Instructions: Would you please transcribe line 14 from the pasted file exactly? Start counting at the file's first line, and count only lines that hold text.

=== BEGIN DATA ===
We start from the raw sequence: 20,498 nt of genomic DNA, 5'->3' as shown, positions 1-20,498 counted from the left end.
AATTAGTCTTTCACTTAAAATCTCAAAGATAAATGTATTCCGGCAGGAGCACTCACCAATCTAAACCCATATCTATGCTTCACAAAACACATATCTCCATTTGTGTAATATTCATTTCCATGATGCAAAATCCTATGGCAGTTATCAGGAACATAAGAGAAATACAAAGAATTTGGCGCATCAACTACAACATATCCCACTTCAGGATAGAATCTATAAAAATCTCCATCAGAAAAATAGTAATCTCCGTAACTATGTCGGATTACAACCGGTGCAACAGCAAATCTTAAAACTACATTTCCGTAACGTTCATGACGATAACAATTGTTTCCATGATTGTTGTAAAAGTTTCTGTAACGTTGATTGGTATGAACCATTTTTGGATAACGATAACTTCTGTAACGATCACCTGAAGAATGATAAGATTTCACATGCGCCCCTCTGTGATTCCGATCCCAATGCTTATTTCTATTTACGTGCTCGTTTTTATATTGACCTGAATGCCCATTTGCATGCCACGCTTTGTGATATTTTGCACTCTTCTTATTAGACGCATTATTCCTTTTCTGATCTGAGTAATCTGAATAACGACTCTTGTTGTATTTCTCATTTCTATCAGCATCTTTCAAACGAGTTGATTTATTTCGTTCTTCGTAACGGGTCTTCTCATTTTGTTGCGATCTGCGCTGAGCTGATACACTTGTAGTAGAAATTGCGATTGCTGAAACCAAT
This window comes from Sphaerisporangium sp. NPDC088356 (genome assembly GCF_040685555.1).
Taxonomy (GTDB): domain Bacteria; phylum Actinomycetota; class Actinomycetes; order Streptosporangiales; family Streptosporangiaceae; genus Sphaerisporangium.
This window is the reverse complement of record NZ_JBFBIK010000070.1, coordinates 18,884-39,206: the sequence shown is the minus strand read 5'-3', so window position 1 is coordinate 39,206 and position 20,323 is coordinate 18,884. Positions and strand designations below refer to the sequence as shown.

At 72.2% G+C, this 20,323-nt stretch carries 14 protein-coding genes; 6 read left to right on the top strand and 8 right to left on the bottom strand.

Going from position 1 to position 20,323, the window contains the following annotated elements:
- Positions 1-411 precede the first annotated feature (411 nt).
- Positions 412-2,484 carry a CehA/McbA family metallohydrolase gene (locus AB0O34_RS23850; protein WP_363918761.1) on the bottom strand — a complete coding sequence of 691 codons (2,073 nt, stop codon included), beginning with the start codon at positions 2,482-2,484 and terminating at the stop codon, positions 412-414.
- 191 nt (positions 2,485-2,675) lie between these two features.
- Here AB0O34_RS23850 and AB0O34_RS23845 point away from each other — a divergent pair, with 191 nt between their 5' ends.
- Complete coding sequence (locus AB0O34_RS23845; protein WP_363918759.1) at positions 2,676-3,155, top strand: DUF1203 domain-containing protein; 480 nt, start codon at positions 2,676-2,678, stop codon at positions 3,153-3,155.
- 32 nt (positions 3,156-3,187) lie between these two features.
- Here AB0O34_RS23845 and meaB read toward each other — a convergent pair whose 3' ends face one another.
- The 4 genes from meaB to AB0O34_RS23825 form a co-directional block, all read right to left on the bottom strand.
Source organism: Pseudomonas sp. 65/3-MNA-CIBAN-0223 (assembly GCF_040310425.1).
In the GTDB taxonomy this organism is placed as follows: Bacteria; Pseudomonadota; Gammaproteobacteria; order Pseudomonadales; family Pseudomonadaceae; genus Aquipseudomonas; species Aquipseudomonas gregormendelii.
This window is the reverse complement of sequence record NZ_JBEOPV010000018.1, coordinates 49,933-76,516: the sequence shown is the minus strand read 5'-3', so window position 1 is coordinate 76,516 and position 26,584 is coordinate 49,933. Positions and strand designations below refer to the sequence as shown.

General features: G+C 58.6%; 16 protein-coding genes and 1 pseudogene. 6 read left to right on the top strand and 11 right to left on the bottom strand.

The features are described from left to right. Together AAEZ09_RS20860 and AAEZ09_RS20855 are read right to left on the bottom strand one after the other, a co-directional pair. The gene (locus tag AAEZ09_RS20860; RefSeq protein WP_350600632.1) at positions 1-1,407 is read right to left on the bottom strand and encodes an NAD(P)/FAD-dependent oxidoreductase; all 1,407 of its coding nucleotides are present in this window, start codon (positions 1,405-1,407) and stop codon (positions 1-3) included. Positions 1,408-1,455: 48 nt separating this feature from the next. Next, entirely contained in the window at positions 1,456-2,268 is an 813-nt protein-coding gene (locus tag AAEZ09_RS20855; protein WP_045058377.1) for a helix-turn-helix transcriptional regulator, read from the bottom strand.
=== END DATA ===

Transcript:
- Here AB0O34_RS23845 and meaB read toward each other — a convergent pair whose 3' ends face one another.